On the last page in the notebook, usually left blank, Moleskine has featured more information about the Moleskine Studio edition. In their marketing they’re calling this a new platform for collaboration with artists, and this page makes me think that this is going to be an ongoing project for them. I hope that they do continue with these, as the overall result is very good.

The last page.

Here’s the sticker page that comes with this edition. Again, very well made:

Sticker page.

Finally, the paper. I was hoping that this is going to be a fountain pen friendly Moleskine and it is. There’s no feathering, no spreading, no bleed through and very little show through with this paper (there’s more show through with the rollerballs than with the fountain pens). Your milage may vary, but I am very happy with this paper, and a Moleskine Studio is going to be my next journalling notebook.

Ink test.

The reverse side of the page:

The reverse side of the page.

Overall, the Moleskine Studio is a strong new offering from Moleskine, one that really plays to their design strengths. It’s not perfect, but I hope to see them iterate and improve on it with time, and I hope that many artists get to have their artwork featured on an iconic notebook.

Karas Kustoms Steampunk Bolt V2 Quick Review

I wasn’t planning on reviewing the Karas Kustoms Steampunk Bolt V2 pen because I was sure that it would be sold out by the time I got to it. Somehow, however, there appear to be a few still on sale on the Karas Kustoms site.

Dinges and Cerakote finish work together to create a really unique pen.

The Steampunk Bolt v2 has the same aluminium body and shape as the anodised Bolt V2, but it’s gotten a distressed bronze treatment in Cerakote. The basic Bolt pen has been dinged before the Cerakote finish has been applied, and the result is fantastic. The pen really earns the “Steampunk” title.

Big dent in the end of the pen, smoothed over and covered with bronze coloured Cerakote.

The Cerakote finish is smooth but not slippery, and really fantastic to hold. It’s also nothing like any other Cerakote finished pen that I’ve seen so far: it really gives the pen a bronze look without the bronze weight or smell. The pen is light (for a machined pen – don’t compare it to plastic), and well balanced. The black anodised bolt mechanism is as smooth to engage as ever, and works well with this finish.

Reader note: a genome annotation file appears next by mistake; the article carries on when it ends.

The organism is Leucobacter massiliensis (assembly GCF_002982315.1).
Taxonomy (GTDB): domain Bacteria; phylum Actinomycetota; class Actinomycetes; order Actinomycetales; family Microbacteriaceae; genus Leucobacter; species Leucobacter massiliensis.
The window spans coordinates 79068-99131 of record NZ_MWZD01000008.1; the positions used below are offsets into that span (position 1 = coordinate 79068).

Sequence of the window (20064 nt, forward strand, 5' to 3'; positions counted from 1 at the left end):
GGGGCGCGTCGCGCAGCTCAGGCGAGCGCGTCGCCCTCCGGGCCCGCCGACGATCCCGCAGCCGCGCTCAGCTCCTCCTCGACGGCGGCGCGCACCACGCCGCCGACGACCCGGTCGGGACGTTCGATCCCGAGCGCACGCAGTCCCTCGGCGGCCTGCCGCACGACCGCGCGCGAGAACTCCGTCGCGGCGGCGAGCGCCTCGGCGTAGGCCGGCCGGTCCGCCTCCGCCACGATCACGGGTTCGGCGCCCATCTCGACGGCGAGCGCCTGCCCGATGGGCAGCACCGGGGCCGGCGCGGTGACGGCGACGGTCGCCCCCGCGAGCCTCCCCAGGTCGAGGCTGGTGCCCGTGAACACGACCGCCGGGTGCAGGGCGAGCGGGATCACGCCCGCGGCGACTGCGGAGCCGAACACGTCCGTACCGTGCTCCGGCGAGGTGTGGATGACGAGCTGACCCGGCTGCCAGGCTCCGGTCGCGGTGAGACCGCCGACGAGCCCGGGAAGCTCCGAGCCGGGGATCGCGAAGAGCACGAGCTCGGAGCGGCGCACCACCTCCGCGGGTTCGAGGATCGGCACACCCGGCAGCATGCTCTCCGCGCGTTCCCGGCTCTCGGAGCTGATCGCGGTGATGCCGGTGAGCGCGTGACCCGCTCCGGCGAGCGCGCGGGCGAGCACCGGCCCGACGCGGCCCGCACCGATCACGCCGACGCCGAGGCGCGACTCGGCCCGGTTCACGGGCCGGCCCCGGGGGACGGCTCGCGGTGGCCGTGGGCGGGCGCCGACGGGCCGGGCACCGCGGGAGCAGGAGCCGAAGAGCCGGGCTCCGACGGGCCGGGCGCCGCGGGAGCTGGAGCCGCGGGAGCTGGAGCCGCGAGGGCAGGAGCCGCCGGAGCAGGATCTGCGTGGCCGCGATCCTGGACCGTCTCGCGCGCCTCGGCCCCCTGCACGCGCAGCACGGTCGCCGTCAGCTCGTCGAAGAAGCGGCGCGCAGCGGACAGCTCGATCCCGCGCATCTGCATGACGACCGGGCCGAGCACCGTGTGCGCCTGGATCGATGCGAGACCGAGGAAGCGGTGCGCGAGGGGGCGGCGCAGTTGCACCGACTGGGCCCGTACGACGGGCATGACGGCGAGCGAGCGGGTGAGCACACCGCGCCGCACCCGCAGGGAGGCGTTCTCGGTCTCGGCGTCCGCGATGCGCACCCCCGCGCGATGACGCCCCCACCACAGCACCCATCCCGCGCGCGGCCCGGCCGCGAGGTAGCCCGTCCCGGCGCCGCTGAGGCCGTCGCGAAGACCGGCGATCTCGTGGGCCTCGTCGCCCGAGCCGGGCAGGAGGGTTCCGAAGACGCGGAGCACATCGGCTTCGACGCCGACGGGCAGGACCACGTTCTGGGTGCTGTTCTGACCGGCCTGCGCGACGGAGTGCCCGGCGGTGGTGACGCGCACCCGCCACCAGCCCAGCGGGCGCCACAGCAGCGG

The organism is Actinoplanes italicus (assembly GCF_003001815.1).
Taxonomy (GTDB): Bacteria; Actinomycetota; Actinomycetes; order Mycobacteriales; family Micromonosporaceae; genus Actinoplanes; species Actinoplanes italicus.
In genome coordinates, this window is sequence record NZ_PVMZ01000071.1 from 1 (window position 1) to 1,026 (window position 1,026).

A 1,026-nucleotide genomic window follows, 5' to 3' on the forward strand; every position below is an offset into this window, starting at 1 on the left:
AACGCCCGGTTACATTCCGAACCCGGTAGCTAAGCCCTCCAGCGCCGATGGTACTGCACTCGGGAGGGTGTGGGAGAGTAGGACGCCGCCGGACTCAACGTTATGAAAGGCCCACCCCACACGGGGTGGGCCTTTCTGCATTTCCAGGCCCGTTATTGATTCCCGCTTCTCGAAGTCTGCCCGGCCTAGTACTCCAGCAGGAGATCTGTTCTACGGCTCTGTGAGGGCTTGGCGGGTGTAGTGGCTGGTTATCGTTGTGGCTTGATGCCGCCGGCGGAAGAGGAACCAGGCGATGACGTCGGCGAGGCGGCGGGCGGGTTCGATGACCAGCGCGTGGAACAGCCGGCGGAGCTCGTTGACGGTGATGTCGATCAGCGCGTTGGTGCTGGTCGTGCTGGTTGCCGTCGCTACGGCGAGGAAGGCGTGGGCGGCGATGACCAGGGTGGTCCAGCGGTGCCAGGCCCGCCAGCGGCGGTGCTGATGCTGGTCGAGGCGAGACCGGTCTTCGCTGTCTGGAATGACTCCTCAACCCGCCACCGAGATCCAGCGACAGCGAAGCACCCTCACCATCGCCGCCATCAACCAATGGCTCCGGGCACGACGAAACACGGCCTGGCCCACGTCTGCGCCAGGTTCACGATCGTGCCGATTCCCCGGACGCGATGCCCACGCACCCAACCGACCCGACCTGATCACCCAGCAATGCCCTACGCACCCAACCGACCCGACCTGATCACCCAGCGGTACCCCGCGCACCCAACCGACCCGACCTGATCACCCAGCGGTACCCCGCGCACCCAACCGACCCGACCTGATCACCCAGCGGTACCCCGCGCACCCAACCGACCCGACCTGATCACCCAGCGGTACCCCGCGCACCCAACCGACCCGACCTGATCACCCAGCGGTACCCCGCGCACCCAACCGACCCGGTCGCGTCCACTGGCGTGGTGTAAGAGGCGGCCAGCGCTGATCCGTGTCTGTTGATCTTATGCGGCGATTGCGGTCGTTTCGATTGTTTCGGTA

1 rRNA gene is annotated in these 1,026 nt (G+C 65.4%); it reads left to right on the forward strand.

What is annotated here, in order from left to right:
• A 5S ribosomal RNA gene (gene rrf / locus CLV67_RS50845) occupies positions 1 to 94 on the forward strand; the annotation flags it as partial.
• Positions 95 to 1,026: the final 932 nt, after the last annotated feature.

Every ding adds to this pen’s looks. It’s just going to look better with time, I think.

There are two caveats to take into account with this pen (and other Karas Kustoms Bolt V2 pens):

  1. The pen comes with a Pilot G2 LG (as in large) 0.5 refill. I haven’t been able to customise it to work with my beloved Uni-Ball UMR-85 refills (the bolt won’t engage). It’s a decent enough refill, but I wish that it had been built around the standard G2, and so had more customisation options.
  2. There is a slight amount of play in the tip which makes it faintly click at times when you write.

All in all this is a very good machined bolt action pen, with a fantastic and very unique finish.

How I Use My Notebooks: Daily Planner Update

I last posted about my planner and to do list setup here. To recap, my planning system includes two large Moleskine hard cover squared notebooks, one in which I plan my week, and one in which I use as a daily to do planner. I started using this setup once Covid hit and I started working from home. It worked very well for a year and a half.

Then I got cancer.

I was hospitalized for a month, in which I discovered that I have zero control over my time or how my day will shape out. When I got out I was already on a Chemo regiment. I had to make adjustments to my life, this time because of my personal health, not a global pandemic.

Score (another) one for self-made planners.